Steamboat may have trademarked the moniker “Ski Town USA” but there’s more to winter sports than skiing. Just ask Kelli Standekar, Skating Director for the Steamboat Skating Club, whose number of participants have more than doubled in the last few years. “This year, we started with 51 skaters. For a long time, we were in the range of 20, so it’s really grown,” she says.
The club was founded in 1994 with a focus on synchronized skating and then switched to a style that was more performative in 2017. “They did big ice shows, almost like theatre on ice,” Standekar says. When she moved to Steamboat Springs in 2020, the club shifted to more traditional figure skating. “We’re working on skills and trying to have more of a higher-level athletic program while still keeping that performance aspect that everyone enjoys,” Standekar says.
The club works with kids aged 5-18 at Howelsen Ice Arena and is unique in terms of offering group classes in addition to the more traditional private, one-on-one coaching approach. “Even for the higher levels, we offer group classes which is unusual in the realm of figure skating. It’s an individual sport with private coaching,” Stendekar says. Part of that is practical—Steamboat currently only has one sheet of ice and time is relatively limited, so this approach maximizes ice time and coaching staff. But there are many benefits to the skaters, who build a real camaraderie by training together. “Our kids act like a team, which is not very common in our sport. They really care about each other, and they like to see each other succeed. They have the benefit of cheering each other on and picking each other up when they fall. They also often grow up and progress together, through all the years and the levels,” Standekar says.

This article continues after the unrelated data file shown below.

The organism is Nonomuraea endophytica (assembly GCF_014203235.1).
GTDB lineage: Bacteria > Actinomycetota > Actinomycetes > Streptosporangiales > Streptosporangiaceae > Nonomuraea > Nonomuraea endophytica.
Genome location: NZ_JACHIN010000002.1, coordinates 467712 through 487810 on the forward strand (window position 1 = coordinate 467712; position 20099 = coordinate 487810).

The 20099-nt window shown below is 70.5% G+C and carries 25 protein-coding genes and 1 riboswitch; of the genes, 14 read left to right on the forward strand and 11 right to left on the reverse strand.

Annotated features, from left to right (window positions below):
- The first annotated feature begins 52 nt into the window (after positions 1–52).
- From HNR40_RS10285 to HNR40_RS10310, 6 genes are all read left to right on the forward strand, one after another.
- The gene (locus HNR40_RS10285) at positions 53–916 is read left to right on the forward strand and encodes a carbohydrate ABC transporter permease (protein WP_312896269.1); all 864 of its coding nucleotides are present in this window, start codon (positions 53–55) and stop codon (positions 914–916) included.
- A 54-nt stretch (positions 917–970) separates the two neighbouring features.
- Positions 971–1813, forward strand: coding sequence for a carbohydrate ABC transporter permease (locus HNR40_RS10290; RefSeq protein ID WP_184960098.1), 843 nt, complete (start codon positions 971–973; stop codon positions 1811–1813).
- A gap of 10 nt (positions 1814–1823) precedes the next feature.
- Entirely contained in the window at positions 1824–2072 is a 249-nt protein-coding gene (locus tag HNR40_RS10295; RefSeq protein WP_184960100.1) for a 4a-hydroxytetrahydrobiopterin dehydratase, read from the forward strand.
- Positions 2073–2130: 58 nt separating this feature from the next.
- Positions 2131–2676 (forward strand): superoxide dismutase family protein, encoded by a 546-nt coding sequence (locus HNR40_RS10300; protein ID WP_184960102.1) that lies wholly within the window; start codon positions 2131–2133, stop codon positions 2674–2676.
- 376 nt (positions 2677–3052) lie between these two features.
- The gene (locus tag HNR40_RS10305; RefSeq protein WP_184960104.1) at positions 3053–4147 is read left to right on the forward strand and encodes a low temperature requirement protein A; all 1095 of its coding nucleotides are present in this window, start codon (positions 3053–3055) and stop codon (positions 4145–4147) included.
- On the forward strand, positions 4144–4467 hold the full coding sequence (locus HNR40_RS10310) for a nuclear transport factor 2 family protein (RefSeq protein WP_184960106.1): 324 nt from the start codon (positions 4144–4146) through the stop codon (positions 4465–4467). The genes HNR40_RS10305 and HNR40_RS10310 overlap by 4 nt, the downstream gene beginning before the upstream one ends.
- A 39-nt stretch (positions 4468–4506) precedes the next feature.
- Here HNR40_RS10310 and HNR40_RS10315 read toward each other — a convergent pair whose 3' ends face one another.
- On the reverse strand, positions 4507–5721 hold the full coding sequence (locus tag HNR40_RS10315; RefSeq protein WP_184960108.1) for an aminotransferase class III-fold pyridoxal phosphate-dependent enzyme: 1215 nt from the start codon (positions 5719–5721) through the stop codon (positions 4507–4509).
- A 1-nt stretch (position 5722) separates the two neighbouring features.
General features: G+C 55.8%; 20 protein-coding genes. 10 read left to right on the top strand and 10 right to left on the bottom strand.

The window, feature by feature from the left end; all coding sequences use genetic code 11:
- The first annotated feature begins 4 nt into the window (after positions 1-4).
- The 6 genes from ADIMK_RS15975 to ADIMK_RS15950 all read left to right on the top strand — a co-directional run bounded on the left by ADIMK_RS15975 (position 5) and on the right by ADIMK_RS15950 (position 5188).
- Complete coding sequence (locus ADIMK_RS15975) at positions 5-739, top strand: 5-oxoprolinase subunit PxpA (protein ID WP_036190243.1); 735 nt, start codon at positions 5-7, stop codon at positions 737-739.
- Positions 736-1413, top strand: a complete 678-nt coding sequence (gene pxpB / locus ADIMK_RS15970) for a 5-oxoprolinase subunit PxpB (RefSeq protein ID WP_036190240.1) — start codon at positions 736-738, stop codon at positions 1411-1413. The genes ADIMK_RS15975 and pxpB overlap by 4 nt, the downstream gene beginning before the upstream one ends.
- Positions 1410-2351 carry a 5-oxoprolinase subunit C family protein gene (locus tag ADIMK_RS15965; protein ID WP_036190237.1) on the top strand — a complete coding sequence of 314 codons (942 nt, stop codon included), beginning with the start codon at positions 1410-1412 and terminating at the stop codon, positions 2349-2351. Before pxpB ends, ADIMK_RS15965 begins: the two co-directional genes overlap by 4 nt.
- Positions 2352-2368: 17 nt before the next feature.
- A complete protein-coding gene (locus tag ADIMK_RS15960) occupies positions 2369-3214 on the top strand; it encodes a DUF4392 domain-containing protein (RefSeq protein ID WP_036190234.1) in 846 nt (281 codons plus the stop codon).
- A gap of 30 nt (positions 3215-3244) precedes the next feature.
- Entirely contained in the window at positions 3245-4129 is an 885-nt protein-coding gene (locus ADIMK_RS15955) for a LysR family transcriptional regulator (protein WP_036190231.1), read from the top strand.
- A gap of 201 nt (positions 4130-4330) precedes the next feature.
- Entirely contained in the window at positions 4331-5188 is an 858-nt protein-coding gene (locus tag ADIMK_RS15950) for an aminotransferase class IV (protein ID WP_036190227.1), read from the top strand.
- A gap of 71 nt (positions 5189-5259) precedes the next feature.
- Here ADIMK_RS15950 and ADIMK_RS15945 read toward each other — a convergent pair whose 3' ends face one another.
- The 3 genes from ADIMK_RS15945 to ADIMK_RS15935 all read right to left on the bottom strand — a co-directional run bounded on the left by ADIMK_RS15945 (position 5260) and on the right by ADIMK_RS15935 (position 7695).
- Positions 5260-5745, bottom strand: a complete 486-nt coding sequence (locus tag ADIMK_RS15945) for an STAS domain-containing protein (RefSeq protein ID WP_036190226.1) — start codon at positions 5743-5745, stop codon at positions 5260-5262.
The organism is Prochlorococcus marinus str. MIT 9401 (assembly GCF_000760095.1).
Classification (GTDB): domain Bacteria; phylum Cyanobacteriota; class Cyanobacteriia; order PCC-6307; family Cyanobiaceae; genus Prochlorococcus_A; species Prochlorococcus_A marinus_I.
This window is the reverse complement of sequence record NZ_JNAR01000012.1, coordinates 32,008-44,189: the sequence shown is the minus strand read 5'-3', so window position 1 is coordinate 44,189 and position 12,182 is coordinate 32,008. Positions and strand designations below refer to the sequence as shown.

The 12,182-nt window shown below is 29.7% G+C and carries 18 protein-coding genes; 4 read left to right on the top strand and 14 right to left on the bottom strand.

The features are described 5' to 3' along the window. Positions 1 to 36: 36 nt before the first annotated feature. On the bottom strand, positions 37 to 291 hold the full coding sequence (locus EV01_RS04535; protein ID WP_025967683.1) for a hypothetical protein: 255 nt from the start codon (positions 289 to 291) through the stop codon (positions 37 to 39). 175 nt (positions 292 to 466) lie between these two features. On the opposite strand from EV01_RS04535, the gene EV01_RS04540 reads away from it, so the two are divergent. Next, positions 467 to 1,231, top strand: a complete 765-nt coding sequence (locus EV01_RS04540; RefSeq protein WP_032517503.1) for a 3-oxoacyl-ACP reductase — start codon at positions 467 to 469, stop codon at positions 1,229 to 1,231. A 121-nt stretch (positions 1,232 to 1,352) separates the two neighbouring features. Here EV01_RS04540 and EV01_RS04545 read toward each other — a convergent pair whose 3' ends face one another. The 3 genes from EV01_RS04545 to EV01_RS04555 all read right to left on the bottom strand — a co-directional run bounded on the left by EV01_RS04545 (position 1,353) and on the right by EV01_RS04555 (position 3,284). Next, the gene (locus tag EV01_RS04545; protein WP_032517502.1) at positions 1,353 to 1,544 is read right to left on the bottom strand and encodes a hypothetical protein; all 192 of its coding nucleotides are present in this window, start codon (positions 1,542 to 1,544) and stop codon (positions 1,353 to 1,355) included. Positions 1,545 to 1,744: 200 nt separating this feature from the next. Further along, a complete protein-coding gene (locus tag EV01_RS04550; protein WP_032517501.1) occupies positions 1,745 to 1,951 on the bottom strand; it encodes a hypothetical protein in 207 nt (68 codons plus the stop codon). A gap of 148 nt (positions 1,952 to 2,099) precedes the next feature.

The club still performs an annual ice show every spring with three different show times this year. “It’s a two-hour long production so it’s a lot of work, but it’s super fun. We have costumes, lighting, props, and sets—the whole nine. And the kids love to perform,” Standekar says. This year the club is performing “Beauty and the Beast” March 22 – 23 at the Howelsen Ice Arena in addition to two fall fundraisers, one at Halloween, which includes an exhibition for the kids to perform, and one during the winter holiday.
Otherwise, skaters compete statewide, typically once a month. Competition is year-round, but the club is flexible to accommodate kids who also ski competitively in the wintertime. “We like for our kids to be able to participate in as many sports as possible, which is a strong ethos in Steamboat. We support that because it helps to prevent the kind of burnout that can happen when kids specialize in one sport from an early age.”
The club follows the US Figure Skating Program and its progression through the Compete USA competitive levels. Kids new to the sport can begin with the Learn to Skate program that’s offered in conjunction with the City of Steamboat Springs. Skaters are tested every 6-8 weeks to assess their level and to see if they’re ready to progress.
The Skating Club will host their annual “Skate with the Grinch” event at Howelsen Ice Arena December 29 – 30. “It’s a great time for the public to come skate with Santa and the Grinch and to enjoy the ice and celebrate the holiday season,” Standekar says. Regardless of the season, the Steamboat Skating Club is a true gift. //steamboatskatingclub.org